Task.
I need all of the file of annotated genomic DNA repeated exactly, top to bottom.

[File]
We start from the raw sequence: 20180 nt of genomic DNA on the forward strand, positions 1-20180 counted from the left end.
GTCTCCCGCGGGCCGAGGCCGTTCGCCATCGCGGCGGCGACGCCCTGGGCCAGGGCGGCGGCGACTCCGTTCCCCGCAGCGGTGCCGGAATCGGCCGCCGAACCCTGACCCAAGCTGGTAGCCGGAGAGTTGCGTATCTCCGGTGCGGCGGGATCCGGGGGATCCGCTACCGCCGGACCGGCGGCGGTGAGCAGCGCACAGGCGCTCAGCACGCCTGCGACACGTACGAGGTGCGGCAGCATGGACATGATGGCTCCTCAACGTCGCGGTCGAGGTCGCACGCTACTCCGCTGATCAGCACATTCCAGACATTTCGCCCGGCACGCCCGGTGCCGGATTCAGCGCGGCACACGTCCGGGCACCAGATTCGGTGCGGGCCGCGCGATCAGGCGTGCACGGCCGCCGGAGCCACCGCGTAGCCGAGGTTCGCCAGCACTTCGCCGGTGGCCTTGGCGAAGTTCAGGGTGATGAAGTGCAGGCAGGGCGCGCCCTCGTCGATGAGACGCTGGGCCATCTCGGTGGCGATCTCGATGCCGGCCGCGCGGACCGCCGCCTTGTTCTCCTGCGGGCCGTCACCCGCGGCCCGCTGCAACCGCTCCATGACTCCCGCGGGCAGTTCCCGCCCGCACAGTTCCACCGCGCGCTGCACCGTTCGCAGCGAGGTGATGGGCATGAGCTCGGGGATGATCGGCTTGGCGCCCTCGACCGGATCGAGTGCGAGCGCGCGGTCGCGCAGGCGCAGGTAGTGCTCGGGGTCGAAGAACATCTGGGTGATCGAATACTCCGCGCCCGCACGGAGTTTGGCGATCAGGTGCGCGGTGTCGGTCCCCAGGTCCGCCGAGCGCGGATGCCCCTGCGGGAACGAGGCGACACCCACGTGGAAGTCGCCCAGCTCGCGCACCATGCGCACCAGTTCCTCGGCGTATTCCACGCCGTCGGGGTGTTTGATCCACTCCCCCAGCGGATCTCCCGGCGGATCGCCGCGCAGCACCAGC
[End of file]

We start from the raw sequence: 20180 nt of genomic DNA on the forward strand, positions 1-20180 counted from the left end.
GTCTCCCGCGGGCCGAGGCCGTTCGCCATCGCGGCGGCGACGCCCTGGGCCAGGGCGGCGGCGACTCCGTTCCCCGCAGCGGTGCCGGAATCGGCCGCCGAACCCTGACCCAAGCTGGTAGCCGGAGAGTTGCGTATCTCCGGTGCGGCGGGATCCGGGGGATCCGCTACCGCCGGACCGGCGGCGGTGAGCAGCGCACAGGCGCTCAGCACGCCTGCGACACGTACGAGGTGCGGCAGCATGGACATGATGGCTCCTCAACGTCGCGGTCGAGGTCGCACGCTACTCCGCTGATCAGCACATTCCAGACATTTCGCCCGGCACGCCCGGTGCCGGATTCAGCGCGGCACACGTCCGGGCACCAGATTCGGTGCGGGCCGCGCGATCAGGCGTGCACGGCCGCCGGAGCCACCGCGTAGCCGAGGTTCGCCAGCACTTCGCCGGTGGCCTTGGCGAAGTTCAGGGTGATGAAGTGCAGGCAGGGCGCGCCCTCGTCGATGAGACGCTGGGCCATCTCGGTGGCGATCTCGATGCCGGCCGCGCGGACCGCCGCCTTGTTCTCCTGCGGGCCGTCACCCGCGGCCCGCTGCAACCGCTCCATGACTCCCGCGGGCAGTTCCCGCCCGCACAGTTCCACCGCGCGCTGCACCGTTCGCAGCGAGGTGATGGGCATGAGCTCGGGGATGATCGGCTTGGCGCCCTCGACCGGATCGAGTGCGAGCGCGCGGTCGCGCAGGCGCAGGTAGTGCTCGGGGTCGAAGAACATCTGGGTGATCGAATACTCCGCGCCCGCACGGAGTTTGGCGATCAGGTGCGCGGTGTCGGTCCCCAGGTCCGCCGAGCGCGGATGCCCCTGCGGGAACGAGGCGACACCCACGTGGAAGTCGCCCAGCTCGCGCACCATGCGCACCAGTTCCTCGGCGTATTCCACGCCGTCGGGGTGTTTGATCCACTCCCCCAGCGGATCTCCCGGCGGATCGCCGCGCAGCACCAGC